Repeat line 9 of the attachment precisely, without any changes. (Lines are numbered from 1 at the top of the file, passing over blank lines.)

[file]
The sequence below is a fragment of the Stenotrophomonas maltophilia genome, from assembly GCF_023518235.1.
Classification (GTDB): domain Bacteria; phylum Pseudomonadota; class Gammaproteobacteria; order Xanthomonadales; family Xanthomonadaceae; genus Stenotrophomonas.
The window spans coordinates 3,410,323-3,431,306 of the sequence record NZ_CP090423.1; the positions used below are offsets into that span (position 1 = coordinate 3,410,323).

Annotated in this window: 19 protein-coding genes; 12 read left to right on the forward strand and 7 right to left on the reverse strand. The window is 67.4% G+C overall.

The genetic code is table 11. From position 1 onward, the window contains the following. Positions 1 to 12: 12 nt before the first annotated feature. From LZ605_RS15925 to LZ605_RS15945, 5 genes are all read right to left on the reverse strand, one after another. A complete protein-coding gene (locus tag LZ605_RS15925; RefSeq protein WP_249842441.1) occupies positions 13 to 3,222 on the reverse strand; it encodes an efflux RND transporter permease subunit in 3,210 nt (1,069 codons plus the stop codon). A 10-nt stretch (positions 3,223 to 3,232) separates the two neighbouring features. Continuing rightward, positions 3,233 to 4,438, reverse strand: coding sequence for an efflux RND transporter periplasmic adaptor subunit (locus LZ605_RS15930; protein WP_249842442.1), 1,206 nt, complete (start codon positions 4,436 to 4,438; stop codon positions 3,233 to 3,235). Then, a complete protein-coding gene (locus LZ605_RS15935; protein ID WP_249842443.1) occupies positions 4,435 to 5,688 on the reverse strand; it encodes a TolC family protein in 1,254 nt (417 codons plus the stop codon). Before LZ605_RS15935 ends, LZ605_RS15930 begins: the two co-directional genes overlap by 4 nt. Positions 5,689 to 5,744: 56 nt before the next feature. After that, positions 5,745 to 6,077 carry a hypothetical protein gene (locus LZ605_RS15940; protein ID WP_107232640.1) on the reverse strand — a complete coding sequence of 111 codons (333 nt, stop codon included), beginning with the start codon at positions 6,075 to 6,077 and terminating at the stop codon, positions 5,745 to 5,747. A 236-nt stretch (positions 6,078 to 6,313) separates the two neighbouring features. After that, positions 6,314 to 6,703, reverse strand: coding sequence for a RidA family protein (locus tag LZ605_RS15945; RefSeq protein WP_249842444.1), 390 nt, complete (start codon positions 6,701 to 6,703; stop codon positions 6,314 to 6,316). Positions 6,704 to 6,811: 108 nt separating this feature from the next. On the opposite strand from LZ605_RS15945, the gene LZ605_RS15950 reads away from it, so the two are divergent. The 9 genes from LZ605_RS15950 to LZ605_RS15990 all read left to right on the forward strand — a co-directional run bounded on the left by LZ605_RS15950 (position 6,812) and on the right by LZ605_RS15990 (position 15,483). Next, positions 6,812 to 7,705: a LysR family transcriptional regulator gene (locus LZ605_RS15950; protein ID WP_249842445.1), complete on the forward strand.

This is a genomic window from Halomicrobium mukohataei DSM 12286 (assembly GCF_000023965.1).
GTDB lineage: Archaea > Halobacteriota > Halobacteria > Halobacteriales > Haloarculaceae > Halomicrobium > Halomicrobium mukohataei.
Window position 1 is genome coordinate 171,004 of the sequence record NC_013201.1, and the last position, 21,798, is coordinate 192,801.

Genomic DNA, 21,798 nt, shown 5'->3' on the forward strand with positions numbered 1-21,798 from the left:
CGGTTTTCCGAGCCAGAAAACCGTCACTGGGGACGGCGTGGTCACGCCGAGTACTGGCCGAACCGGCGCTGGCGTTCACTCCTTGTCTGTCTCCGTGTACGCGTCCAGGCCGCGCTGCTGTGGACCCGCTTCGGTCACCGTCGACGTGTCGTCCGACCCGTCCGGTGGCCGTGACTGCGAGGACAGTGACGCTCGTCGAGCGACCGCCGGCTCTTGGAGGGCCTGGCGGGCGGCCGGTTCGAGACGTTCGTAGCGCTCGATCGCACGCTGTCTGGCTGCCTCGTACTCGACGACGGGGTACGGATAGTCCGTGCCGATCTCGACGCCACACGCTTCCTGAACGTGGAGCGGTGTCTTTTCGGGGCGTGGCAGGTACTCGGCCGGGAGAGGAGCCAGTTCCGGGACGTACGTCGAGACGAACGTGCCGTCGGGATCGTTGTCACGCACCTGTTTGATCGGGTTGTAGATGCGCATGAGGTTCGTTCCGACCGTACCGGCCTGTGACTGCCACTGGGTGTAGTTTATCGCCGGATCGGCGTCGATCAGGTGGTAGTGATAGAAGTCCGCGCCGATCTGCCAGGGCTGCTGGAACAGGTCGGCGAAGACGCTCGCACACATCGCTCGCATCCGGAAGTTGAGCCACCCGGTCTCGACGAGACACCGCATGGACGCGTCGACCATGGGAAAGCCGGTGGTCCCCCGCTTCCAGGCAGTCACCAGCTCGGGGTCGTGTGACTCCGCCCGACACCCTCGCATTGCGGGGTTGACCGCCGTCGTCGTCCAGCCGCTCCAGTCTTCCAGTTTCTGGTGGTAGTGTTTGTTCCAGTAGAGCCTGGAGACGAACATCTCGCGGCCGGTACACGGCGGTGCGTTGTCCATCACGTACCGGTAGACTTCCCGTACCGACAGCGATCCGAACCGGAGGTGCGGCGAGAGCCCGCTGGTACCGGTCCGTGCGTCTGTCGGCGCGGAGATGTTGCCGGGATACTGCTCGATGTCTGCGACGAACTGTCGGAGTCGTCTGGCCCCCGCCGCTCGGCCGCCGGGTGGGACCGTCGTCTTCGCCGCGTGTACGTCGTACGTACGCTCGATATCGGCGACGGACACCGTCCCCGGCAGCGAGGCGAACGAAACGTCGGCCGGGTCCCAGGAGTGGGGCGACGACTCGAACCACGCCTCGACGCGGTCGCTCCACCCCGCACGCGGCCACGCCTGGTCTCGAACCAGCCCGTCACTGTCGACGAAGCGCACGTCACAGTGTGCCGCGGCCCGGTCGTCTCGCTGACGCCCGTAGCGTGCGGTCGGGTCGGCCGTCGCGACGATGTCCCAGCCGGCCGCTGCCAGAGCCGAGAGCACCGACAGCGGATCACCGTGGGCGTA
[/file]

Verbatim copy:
Genomic DNA, 21,798 nt, shown 5'->3' on the forward strand with positions numbered 1-21,798 from the left: